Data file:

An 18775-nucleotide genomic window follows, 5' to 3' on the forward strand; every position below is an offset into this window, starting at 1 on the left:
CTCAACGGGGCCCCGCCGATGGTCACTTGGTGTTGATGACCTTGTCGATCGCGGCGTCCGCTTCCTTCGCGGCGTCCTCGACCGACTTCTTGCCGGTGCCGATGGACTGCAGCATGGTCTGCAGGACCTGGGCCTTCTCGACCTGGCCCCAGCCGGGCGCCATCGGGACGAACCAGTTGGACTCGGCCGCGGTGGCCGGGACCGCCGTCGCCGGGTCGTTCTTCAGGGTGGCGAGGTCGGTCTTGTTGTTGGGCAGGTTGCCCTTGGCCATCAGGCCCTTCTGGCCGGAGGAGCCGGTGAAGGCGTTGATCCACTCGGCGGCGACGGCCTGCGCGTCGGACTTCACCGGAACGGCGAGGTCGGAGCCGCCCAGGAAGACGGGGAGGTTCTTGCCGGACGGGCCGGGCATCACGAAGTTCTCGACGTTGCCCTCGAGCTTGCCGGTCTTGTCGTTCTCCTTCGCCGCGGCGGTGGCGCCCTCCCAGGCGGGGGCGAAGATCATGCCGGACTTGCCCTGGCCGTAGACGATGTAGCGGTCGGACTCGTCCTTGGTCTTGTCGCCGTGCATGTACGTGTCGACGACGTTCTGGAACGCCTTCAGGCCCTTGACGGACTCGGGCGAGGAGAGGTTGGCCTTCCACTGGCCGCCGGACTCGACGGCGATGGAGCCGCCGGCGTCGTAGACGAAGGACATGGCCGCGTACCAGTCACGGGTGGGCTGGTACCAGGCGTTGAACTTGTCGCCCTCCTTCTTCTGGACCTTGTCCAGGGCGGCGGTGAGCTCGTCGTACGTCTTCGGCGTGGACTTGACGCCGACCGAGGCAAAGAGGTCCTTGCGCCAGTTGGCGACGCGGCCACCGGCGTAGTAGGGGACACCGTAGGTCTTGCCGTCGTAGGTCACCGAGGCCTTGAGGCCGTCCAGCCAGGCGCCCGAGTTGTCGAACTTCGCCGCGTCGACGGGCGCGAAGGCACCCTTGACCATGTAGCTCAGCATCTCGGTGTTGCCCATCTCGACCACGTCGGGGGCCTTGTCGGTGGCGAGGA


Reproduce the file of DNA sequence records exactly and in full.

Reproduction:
An 18775-nucleotide genomic window follows, 5' to 3' on the forward strand; every position below is an offset into this window, starting at 1 on the left:
CTCAACGGGGCCCCGCCGATGGTCACTTGGTGTTGATGACCTTGTCGATCGCGGCGTCCGCTTCCTTCGCGGCGTCCTCGACCGACTTCTTGCCGGTGCCGATGGACTGCAGCATGGTCTGCAGGACCTGGGCCTTCTCGACCTGGCCCCAGCCGGGCGCCATCGGGACGAACCAGTTGGACTCGGCCGCGGTGGCCGGGACCGCCGTCGCCGGGTCGTTCTTCAGGGTGGCGAGGTCGGTCTTGTTGTTGGGCAGGTTGCCCTTGGCCATCAGGCCCTTCTGGCCGGAGGAGCCGGTGAAGGCGTTGATCCACTCGGCGGCGACGGCCTGCGCGTCGGACTTCACCGGAACGGCGAGGTCGGAGCCGCCCAGGAAGACGGGGAGGTTCTTGCCGGACGGGCCGGGCATCACGAAGTTCTCGACGTTGCCCTCGAGCTTGCCGGTCTTGTCGTTCTCCTTCGCCGCGGCGGTGGCGCCCTCCCAGGCGGGGGCGAAGATCATGCCGGACTTGCCCTGGCCGTAGACGATGTAGCGGTCGGACTCGTCCTTGGTCTTGTCGCCGTGCATGTACGTGTCGACGACGTTCTGGAACGCCTTCAGGCCCTTGACGGACTCGGGCGAGGAGAGGTTGGCCTTCCACTGGCCGCCGGACTCGACGGCGATGGAGCCGCCGGCGTCGTAGACGAAGGACATGGCCGCGTACCAGTCACGGGTGGGCTGGTACCAGGCGTTGAACTTGTCGCCCTCCTTCTTCTGGACCTTGTCCAGGGCGGCGGTGAGCTCGTCGTACGTCTTCGGCGTGGACTTGACGCCGACCGAGGCAAAGAGGTCCTTGCGCCAGTTGGCGACGCGGCCACCGGCGTAGTAGGGGACACCGTAGGTCTTGCCGTCGTAGGTCACCGAGGCCTTGAGGCCGTCCAGCCAGGCGCCCGAGTTGTCGAACTTCGCCGCGTCGACGGGCGCGAAGGCACCCTTGACCATGTAGCTCAGCATCTCGGTGTTGCCCATCTCGACCACGTCGGGGGCCTTGTCGGTGGCGAGGA